Long Term Care In Nursing Home

734 Words 3 Pages
Long-term care is defined as health, mental health, residential or social support provided to a person with functional disabilities on an informal or formal basis over an extended period of time with the goal of maximizing the person’s independence. The goal of long-term care is help people achieve functional independence, in contrast to the goal of acute care, which is to cure. The fundamental reason that a person needs long-term care is because they suffer from one or more functional disabilities. Functional ability is a person’s ability to perform the basic activities of daily living (ADLs) or instrumental activities of daily living (IADLs).
As the long-term care system continues to grow and change, new challenges arise, providing ample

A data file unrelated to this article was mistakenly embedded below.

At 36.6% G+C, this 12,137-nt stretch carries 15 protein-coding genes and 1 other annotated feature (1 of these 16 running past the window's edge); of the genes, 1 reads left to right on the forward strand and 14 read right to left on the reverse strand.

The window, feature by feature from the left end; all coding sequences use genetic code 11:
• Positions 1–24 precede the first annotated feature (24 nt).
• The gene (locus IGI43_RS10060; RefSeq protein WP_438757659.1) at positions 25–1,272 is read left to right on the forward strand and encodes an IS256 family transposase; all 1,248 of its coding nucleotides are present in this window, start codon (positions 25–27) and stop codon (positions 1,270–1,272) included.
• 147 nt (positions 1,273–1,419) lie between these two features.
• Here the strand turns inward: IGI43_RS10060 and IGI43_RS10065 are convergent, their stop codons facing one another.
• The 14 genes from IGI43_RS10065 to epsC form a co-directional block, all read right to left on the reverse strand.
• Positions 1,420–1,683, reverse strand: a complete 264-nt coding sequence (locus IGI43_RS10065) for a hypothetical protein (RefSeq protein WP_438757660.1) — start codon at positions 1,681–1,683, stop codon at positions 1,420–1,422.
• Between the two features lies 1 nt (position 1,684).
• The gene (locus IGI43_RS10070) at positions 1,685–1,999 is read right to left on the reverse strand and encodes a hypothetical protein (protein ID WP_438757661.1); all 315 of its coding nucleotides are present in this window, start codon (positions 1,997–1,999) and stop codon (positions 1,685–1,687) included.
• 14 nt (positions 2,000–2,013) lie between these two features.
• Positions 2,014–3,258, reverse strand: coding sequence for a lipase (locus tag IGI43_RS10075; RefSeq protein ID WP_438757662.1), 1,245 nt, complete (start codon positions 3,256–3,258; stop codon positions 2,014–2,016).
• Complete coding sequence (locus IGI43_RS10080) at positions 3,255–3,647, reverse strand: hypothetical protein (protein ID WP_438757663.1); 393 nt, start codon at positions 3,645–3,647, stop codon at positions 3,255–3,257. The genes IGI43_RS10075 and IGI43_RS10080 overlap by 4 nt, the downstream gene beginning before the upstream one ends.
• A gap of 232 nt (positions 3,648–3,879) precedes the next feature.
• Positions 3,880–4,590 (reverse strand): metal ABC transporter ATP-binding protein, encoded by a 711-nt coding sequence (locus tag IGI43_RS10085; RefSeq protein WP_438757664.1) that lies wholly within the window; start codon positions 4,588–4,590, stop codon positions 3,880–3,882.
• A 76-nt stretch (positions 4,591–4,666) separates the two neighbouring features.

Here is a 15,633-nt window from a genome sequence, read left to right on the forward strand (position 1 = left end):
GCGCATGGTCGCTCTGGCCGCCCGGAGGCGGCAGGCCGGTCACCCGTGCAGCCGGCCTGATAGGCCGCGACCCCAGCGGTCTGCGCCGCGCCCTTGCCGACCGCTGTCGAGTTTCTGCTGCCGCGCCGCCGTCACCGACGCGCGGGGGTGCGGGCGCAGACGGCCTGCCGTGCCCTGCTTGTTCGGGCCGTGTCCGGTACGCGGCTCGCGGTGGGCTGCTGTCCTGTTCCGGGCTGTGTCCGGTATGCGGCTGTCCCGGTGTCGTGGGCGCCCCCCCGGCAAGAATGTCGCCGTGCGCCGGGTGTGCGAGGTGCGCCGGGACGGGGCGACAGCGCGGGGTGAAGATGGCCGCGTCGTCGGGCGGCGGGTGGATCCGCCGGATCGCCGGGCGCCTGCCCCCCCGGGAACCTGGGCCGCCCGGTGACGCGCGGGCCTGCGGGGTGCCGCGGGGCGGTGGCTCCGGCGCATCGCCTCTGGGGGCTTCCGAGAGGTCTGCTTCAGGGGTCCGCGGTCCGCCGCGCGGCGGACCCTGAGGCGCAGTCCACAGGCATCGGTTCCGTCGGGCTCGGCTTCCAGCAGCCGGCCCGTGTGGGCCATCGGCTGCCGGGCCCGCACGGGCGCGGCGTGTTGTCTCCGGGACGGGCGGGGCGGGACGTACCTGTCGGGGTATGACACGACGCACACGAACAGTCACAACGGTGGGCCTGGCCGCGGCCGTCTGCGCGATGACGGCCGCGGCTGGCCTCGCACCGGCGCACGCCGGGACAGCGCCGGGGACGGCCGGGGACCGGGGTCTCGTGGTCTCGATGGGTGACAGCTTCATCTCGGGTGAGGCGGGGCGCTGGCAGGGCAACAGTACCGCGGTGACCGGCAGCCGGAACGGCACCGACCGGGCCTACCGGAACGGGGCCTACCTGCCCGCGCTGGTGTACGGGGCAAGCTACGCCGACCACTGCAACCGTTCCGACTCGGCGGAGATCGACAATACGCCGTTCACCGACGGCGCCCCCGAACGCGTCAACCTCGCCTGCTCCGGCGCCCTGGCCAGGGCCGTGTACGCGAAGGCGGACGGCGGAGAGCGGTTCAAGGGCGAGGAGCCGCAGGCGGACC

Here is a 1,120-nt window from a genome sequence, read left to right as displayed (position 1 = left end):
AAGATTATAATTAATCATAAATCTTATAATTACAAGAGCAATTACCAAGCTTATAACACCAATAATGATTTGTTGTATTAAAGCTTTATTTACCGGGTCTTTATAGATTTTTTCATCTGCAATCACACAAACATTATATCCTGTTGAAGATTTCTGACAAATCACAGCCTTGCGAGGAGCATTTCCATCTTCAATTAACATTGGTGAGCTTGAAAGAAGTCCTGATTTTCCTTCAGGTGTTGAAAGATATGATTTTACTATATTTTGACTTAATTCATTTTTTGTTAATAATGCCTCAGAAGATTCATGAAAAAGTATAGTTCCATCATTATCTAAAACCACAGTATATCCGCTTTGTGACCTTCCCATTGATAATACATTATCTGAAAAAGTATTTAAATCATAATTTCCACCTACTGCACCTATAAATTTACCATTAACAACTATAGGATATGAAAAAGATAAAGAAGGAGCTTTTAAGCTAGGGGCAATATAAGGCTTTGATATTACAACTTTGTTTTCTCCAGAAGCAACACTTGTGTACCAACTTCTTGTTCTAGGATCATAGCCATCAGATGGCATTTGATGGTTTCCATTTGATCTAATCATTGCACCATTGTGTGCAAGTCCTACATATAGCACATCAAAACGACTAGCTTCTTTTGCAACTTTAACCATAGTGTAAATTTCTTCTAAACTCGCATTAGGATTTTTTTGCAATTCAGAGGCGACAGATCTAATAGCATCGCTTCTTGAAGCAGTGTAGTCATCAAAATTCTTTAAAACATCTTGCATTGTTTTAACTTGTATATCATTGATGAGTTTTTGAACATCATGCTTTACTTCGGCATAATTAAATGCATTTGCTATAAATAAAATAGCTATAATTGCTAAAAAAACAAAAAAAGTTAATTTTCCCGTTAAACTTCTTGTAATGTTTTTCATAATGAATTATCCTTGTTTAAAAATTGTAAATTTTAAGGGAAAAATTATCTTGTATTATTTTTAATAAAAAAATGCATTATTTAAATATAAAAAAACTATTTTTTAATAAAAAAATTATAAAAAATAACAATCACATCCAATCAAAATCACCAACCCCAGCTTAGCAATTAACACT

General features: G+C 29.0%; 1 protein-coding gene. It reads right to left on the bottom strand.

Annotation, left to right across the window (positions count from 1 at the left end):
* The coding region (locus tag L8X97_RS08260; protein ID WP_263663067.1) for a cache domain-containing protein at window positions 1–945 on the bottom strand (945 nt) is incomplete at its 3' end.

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This knowledge allows nursing home administrators to implement the necessary nursing care, drug administration or rehabilitation to successfully treat a resident or improve their standard of living. Communication skills and very important and clinical experience in bedside manners are essential for working with residents with possible mental impairments. Nursing home administrators act as the patient’s liaison between staff and doctors. They must ensure quality care for a resident by communicating instructions or results as needed from both parties, while also ensuring frequent visits by nurses and physicians. They also have to utilize their effective communication skills to navigate the emotional dynamics associated with counseling residents and their families in the transition to nursing home care. Nursing home administrators are responsible for interviewing process and are in charge of training new employees so that they understand protocols and regulations, particularly when it comes to counseling or interacting with residents and their families. They must create measures to determine employee performance, make new training available and enact disciplinary action when necessary. The financial responsibilities of nursing home administrators include bookkeeping for facility inventory cash flow, managing billing for residents and families, analyzing and planning budget proposals, communicating financial updates with other management professionals and board members and overseeing payroll

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